Foreword: Sylphic Asanas

Beginning this category in my blog for the different asanas may seem repetitive. For my own sanity’s sake, as much as there are lots of resources in the web, from your own yoga classes, from your trainings, from other instructors, wherever… I do have certain add-ons, like seasoning to make the asana reach both sthira and sukham, stability and comfort, effort and surrender. In all the asanas for this category, sylphic asanas, I will be focusing on these criteria, Patanjali’s Yoga Sutras 2.46-2.48.

The seasoning I add may or may not work for you. But you are welcome to try and explore your own practice. We all have different skeletal architecture. We all have various Samsonite-type of baggage. We all have an array of experiences leading us where we are now. We have issues arising from the physical, mental, emotional, and spiritual levels.

fragile sylph

WeΒ are all a little fragile at certain points. And that is okay. All these I took into account, accessing my own fragility, engaging my body into an asana, stilling the mind in the process, and immersing my soul to my practice. Personally, yoga is your own practice. What matters is how you get into a certain pose, how to ease yourself into the next level, how you can naturally access your own edge, how you can totally feel and get to know your own body. It is a process. There will be the earnest attempts. There will be the energetic exertions. There will be spirited creativities. But never struggling. Non competing. No comparing.

And there will of course, be references from other sources. We can only use so much of the same set of words regarding the steps involved in the poses. The seasoning, my extras, the sylphic style, will be noted. They are mere spices, physical or behavioural, to enhance the flavour of one’s practice.

Sylphic is from the root word, sylph, air-like female beings mythically accounted from Paracelsus’ writings. There are numerous accounts in literature for these creatures – both dark and light. Until Shakespeare included them in his popular work, my personal favourite, A Midsummer Night’s Dream, as faeries.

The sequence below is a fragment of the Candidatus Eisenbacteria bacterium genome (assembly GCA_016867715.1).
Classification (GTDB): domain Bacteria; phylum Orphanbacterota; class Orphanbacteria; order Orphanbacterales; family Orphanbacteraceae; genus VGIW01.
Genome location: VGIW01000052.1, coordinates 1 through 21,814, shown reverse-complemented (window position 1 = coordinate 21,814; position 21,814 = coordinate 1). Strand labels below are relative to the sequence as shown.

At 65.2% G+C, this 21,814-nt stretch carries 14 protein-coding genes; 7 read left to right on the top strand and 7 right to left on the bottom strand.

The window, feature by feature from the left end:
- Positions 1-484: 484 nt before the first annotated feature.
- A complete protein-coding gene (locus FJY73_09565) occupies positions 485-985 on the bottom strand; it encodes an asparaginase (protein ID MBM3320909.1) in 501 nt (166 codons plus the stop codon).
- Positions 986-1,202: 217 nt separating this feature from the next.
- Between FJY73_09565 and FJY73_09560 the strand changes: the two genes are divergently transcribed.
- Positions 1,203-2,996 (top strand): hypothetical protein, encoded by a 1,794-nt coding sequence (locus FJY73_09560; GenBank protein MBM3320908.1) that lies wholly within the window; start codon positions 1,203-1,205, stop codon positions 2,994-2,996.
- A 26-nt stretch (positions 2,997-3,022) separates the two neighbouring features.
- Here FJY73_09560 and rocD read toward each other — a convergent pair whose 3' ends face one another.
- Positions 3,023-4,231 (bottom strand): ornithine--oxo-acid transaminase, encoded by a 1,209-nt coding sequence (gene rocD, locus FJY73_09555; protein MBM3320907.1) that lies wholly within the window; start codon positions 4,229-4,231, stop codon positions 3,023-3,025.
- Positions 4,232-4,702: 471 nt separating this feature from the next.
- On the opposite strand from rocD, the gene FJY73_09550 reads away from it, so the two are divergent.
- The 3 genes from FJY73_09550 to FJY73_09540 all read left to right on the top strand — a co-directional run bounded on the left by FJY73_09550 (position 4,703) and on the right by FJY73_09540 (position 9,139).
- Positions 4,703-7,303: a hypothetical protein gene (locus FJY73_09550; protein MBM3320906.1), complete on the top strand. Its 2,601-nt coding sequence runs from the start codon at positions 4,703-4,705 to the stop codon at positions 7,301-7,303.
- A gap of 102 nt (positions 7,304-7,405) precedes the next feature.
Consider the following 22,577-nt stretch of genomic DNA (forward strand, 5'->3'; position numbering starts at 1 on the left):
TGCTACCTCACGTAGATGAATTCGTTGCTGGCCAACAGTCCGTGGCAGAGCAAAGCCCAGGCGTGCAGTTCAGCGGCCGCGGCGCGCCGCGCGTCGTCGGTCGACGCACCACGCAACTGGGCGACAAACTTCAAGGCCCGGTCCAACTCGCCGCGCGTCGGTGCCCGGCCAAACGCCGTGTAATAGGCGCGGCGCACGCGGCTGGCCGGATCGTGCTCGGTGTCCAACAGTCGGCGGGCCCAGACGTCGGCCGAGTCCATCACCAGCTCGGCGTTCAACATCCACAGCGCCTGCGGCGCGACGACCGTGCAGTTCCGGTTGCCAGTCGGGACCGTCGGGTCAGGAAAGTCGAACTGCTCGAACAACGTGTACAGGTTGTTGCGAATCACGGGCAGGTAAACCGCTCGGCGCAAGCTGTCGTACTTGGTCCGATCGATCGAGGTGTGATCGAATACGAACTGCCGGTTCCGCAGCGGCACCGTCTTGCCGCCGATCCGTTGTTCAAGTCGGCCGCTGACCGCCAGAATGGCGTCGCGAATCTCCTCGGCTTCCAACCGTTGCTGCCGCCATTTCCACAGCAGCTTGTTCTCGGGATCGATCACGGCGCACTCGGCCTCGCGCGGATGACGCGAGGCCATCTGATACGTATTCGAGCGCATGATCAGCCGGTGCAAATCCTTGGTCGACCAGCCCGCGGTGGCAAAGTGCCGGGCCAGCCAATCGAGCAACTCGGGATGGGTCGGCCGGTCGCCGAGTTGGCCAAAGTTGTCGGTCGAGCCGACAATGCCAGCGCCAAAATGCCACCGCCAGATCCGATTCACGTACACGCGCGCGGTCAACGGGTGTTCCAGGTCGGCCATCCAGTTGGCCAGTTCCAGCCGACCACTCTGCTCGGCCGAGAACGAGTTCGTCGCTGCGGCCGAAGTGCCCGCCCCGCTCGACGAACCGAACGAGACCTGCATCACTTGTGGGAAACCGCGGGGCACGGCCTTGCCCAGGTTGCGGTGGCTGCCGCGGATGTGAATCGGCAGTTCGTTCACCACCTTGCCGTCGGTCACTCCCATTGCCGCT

The element of air is what I bring into the sylphic asanas. We consciously move our bodies, the different parts involved in an asana, through the air; and not the air moving our bodies. Our life force, our Γ©lan vital, our breath, our Prana Vayu IS air. We use that to get into a pose and we use that to remain in the pose. We can control our own breath, utilizing its potential to increase our own capacity. We move within each breath; hence, we move through the air. In this manner, you create an asana catered to your body gracefully and gliding with your own flow of energy… like sylphs. =)

Namaste.

5 thoughts on “Foreword: Sylphic Asanas

    1. Thanks ya immensely!! =)
      I would have started the explanation on the β€˜sylph’ but got carried away writing other stuff here. lol

      I have an ink… well actually, I have a lot. The main one is a faerie, sitting on a leaf on my left side of the torso. The leaves have grown as vines (hence, one of my categories is called vines). People often ask why I keep adding vines. And I say, β€œbecause I’m growing!”. πŸ™‚

      My faerie’s name is Sylph. We’ve been friends since I was very, very young. πŸ˜‰

      Like

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